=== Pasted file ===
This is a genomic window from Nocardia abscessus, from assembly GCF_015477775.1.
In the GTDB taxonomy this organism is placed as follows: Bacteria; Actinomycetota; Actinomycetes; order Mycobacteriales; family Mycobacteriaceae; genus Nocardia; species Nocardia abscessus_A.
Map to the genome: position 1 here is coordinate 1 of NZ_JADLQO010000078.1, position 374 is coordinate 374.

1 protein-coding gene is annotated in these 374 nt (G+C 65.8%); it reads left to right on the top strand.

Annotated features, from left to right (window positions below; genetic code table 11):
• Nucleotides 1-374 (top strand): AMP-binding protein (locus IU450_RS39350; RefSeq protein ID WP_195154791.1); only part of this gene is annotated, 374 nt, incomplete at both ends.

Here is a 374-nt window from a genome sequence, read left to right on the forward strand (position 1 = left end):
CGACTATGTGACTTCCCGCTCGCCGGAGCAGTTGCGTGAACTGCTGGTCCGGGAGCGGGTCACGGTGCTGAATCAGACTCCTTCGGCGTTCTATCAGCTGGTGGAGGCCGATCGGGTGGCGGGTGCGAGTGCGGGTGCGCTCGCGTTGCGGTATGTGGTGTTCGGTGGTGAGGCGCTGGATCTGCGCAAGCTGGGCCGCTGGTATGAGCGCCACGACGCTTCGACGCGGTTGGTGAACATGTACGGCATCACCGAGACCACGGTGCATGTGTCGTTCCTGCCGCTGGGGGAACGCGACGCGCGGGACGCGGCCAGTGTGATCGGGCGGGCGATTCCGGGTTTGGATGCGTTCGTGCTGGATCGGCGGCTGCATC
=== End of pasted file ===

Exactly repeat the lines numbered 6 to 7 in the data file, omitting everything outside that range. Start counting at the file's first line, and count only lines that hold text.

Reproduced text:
• Nucleotides 1-374 (top strand): AMP-binding protein (locus IU450_RS39350; RefSeq protein ID WP_195154791.1); only part of this gene is annotated, 374 nt, incomplete at both ends.

Here is a 374-nt window from a genome sequence, read left to right on the forward strand (position 1 = left end):